Open-Mouthed Irises

Open-Mouthed Irises

August is Summer Reading Month in Daily Nutmeg. Please enjoy these excerpted poems from Nancy Kuhl’s The Wife of the Left Hand (2007).

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Panels: The Dinner Party (1. Still Life with Spilled Red)

Silver, precisely set, catches gold
firelight; crystal cuts shadow. This
table holds everything that keeps her
rooted here: open-mouthed irises, blinking
sugar bowl, finger-thin flutes. This room,
she knows, rests atop a gash in the earth’s
surface where hot mud bubbles nightly from below.

Wine scrolls across
the table like calligraphy:
What more could they want?

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Advice for the Bride

Be keen-eyed.
Be as alluring as ever.
Forget what you wanted

to say. The impossibility
of explaining will settle
on the room like dust.

The rumor it turns
out is true. Or almost.
The key is a care-

ful design, day by day,
the way it all adds up
to a fishbowl full

of ticket stubs and match-
books. Day by day. This,
all the evidence there is.

Flirt into then what,
sweetdark and nearly
soundless, this.

Flutter of hands. Hips.
Downcast eyes. A bride
can fit her whole breath

inside a crystal vase. Be
so unforgettable. Because
one wants the marvel, the full,

the faultless lips. One wants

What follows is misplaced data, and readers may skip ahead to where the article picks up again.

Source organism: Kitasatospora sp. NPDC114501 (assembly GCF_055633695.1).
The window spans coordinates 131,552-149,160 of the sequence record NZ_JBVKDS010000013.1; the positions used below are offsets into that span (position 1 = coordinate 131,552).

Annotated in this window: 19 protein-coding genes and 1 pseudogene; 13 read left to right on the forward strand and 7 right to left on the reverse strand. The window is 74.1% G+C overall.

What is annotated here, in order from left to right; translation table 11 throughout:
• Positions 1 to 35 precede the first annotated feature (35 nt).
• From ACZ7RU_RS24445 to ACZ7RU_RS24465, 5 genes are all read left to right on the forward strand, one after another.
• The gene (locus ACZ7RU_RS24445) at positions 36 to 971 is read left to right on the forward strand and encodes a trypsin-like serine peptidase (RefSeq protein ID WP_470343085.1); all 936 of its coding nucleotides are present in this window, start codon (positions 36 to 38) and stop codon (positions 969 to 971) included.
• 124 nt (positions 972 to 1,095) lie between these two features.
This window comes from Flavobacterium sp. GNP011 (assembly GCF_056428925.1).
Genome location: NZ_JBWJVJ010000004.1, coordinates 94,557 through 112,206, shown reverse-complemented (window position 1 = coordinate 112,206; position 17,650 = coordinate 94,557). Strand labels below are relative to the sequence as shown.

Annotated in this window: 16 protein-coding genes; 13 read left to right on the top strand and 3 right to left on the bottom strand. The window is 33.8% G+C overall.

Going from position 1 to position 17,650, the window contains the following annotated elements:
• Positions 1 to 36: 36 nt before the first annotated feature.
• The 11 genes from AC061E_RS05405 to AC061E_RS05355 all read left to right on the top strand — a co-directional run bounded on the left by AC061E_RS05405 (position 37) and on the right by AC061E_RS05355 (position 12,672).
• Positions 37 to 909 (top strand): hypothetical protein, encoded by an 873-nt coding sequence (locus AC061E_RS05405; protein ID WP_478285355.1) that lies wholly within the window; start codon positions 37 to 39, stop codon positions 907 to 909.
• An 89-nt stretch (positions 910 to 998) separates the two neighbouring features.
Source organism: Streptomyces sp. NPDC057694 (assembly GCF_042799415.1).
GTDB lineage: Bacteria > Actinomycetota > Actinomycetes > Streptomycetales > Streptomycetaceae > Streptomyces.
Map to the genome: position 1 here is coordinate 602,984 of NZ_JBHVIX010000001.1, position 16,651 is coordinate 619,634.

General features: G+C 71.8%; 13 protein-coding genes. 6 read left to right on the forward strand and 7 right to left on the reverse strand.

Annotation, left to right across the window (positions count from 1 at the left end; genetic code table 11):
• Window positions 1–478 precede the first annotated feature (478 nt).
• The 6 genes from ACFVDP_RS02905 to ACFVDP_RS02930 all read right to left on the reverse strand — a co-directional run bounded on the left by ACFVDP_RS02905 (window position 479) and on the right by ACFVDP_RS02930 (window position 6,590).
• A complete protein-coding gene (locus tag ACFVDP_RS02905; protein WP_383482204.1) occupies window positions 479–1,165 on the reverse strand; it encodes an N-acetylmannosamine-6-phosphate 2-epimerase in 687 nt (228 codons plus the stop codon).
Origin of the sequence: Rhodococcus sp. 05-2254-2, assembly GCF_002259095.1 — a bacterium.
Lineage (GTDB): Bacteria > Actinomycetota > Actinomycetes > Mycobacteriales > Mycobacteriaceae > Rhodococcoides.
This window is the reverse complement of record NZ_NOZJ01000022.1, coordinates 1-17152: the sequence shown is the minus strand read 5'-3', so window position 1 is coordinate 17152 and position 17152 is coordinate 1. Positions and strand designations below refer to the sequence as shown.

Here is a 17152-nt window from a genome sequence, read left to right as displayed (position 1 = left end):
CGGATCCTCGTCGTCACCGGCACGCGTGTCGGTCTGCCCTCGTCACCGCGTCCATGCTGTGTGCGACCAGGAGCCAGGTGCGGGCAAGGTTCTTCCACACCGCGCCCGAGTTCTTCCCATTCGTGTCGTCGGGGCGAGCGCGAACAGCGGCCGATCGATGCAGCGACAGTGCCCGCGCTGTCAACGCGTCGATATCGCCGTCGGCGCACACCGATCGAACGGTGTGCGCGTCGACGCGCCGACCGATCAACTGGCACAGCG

a glance backward over
bare shoulder, a yellow jewel

at the throat. See, the dancer’s
waist, how it anticipates the hand
that will guide it into the next—

next spin (skirt lifting
to a scalloped edge)
the next perfect turn.

Ghost Town

I am the square of light that falls
on the pears in the basket.

I am the white sphere of the plate.

I am the honeysuckle held to your flat tongue, the
sugary drop.

I am the far away sound
of cars crossing a joint in the blacktop.

I am the subtle nick of a needle and I am
the bottle’s stout neck.

I am the splinter beneath your skin (hushed
voice repeating throb and ache).

I am the miniature peacock feather pinned to
the silk band of the bride’s blue hat.

I am the leaves twisted to braid the flowers, and I am
the unexpected weight of the boughs.

I am the waves past the high dunes, crash and
pull, the salt air; and I am the water’s
surface, gray-green and still out of sight.

I am the crack and snap of wind in a ship’s halyards or
a flag at half mast.

I am the doctor’s cold hands, pressed to
your belly, your ribs, your spine.

I am the body you reach for at midnight, the body
you reach for in the gray hour before day.

Who were you the night the pavement split and slid?

The night fire cracked the earth open and I
fell into its mouth?

Who were you when uneven air shook the wings?

Who were you when first frost broke the branches?

And who are you now, as the last of the birds
cranes his neck to look?

And now, turning a flawless plum in your hands;
and after (lips and teeth and tongue)
the sweet red bite?

Who will you be when the rooms are empty?

When wind swings the door wide?

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The Wife of the Left Hand by Nancy Kuhl
Where to buy: Shearsman Books | Amazon | Barnes & Noble | Small Press Distribution

Image, photographed by Dan Mims, depicts Nancy Kuhl outside her workplace, the Beinecke Library.

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